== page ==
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Big saloon’s imperfections can be excused by the sense of occasion it offers
Test location: Cockfield, Suffolk
GPS: 52.154194, 0.785216
Photography: Dean Smith
Two Thousand, Three hundred and forty-two. Written out it doesn’t look like a big number. But 2342kg written numerically, and when seen on the technical specification for Bentley’s new Flying spur V8 s, is hard to ignore. As the cliché goes: Bentleys are the world’s fastest trucks…
The s in this Flying spur’s name refers to the company’s more sporting package that focuses on performance, agility and luxury, and it follows the same strategy employed on the two-door Continental GT.
Performance is dealt with by increasing the output of the 4-litre twin-turbocharged V8, which undergoes the gentlest of massages to produce 521bhp (a 21bhp increase over the regular V8 Flying spur) and 502lb ft of torque (an uplift of 15lb ft).
The result is three-tenths shaved from the 0-60mph time, which now takes 4.6sec on the way to a top speed of 190mph (up 7mph). Making nigh-on 2.5 tons of British and German craftsmanship feel agile is something Bentley invests a great deal in (see for our insight into how the firm develops its cars’ dynamics) and the s is no different. As with the Continental GT V8s the dampers are stiffer, but here they’re even more so, while retaining a modicum of the ride comfort one would expect from a Bentley.
You can go further in the dynamics department by replacing the standard cast-iron brakes with 420mm front and 405mm rear carbon-ceramics to reduce unsprung mass by 20 per cent and up the £142,800 price tag by a further £10,825.
Finally there is the luxury component of the s, and few car makers do luxury with quite the aplomb of Bentley. Its production systems may well have changed under Volkswagen ownership, yet every Bentley remains hand-finished and the lavishness of the materials used inside is superlative. One caveat is that the VW Phaeton-sourced infotainment system is shockingly bad to look at and use, yet it doesn’t detract from the overall splendour of travelling by Bentley. It remains touch and go as to whether it’s better to sit in the back or up front.
One of the Flying spur’s biggest challenges is that its rivals do so much of what it does so much better. Mercedes’ S65 and Audi’s S8 are as quick and their performance is more accessible because they’re nimbler and faster reacting cars.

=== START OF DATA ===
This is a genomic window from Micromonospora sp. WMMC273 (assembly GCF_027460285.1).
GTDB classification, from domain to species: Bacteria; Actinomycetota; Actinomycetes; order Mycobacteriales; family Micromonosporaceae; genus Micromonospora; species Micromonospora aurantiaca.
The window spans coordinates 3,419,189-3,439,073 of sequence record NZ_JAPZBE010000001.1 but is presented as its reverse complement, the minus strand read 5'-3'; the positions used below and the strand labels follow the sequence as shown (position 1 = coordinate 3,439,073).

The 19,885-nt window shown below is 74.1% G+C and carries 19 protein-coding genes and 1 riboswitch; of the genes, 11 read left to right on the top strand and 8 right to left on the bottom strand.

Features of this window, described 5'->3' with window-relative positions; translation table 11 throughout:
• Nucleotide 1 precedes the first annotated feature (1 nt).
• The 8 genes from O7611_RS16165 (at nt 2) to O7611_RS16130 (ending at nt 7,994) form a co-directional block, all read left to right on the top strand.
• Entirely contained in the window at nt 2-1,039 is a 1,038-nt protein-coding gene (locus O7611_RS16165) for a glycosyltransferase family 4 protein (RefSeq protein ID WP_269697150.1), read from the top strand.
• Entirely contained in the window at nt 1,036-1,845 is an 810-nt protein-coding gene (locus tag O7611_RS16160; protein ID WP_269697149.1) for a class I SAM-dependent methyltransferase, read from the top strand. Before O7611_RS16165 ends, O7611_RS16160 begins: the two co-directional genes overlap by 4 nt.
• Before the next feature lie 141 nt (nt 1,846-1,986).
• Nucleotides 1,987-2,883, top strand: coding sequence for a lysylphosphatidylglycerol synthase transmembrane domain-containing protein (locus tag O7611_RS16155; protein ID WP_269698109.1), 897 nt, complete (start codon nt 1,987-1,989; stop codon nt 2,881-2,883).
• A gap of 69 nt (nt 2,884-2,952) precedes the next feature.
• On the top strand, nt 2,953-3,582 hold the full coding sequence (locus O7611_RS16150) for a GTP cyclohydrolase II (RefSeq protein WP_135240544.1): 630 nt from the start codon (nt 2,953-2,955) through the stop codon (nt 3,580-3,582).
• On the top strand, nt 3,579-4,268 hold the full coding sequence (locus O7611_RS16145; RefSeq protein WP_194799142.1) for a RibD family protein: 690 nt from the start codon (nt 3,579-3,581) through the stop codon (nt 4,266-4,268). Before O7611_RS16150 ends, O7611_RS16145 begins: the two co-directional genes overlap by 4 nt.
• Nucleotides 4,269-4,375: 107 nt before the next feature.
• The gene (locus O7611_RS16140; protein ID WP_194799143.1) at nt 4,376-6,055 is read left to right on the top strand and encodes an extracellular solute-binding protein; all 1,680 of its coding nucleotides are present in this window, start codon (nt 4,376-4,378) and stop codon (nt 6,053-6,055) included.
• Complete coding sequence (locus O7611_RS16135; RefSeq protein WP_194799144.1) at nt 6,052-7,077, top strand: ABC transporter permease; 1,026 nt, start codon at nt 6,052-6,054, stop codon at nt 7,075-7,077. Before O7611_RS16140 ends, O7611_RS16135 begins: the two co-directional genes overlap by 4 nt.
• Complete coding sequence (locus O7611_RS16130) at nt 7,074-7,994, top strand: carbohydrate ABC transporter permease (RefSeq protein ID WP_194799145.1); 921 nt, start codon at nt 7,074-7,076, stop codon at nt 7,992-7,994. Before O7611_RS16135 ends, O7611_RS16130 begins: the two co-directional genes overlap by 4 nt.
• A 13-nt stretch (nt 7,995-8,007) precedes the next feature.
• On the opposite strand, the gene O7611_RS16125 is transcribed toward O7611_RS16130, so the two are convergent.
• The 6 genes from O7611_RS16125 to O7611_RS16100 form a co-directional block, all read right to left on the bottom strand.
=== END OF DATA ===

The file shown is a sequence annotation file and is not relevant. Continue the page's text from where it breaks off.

The Flying spur feels a bit oldschool when it comes to flinging it down an enjoyable road: the steering is woolly, the throttle response is slow on the uptake no matter what setting you put the eight-speed gearbox in. Meanwhile, the s-class matches the Bentley for refinement and the Audi has the Crewe machine beaten for overall quality (although the Bentley has the better wood…). Both Germans are light years ahead on the technology front, and BMW’s carbon-core chassis’d 7-series is more advanced still.
Now in its 11th year of production, the Flying spur can still justify its place on the list of chairman-of-the- board contenders. But only just.
Unlike its mainstream rivals, the Flying spur has presence, and along with that it cocoons you from the outside world and immerses you in total opulence that the others can’t match. Where it falls woefully short in areas such as technology, it makes up for by raising a smile every time that V8 stirs into life.
There’s no gruff-sounding engine note or exhaust blare (a sports exhaust is conspicuous by its absence from the options list), but instead an evocative growl and a bellow as the tacho heads into the red and the nose gently rises as the thrust builds. As uncompetitive as it is in many modern areas of comparison, it’s untouchable in more traditional ways.
The Flying spur V8 s has its flaws, then, but it also has its place on the road. And those roads would be a duller place without it.
+ old-school approach to comfort and luxury
- old-school tech
Engine V8 , 3993cc, twin-turbo
Power 521bhp @ 6000rpm
Torque 502lb ft @ 1700rpm
0-60mph 4.6sec (claimed)
Top speed 190mph (claimed)
Weight 2342kg (226bhp/ton)
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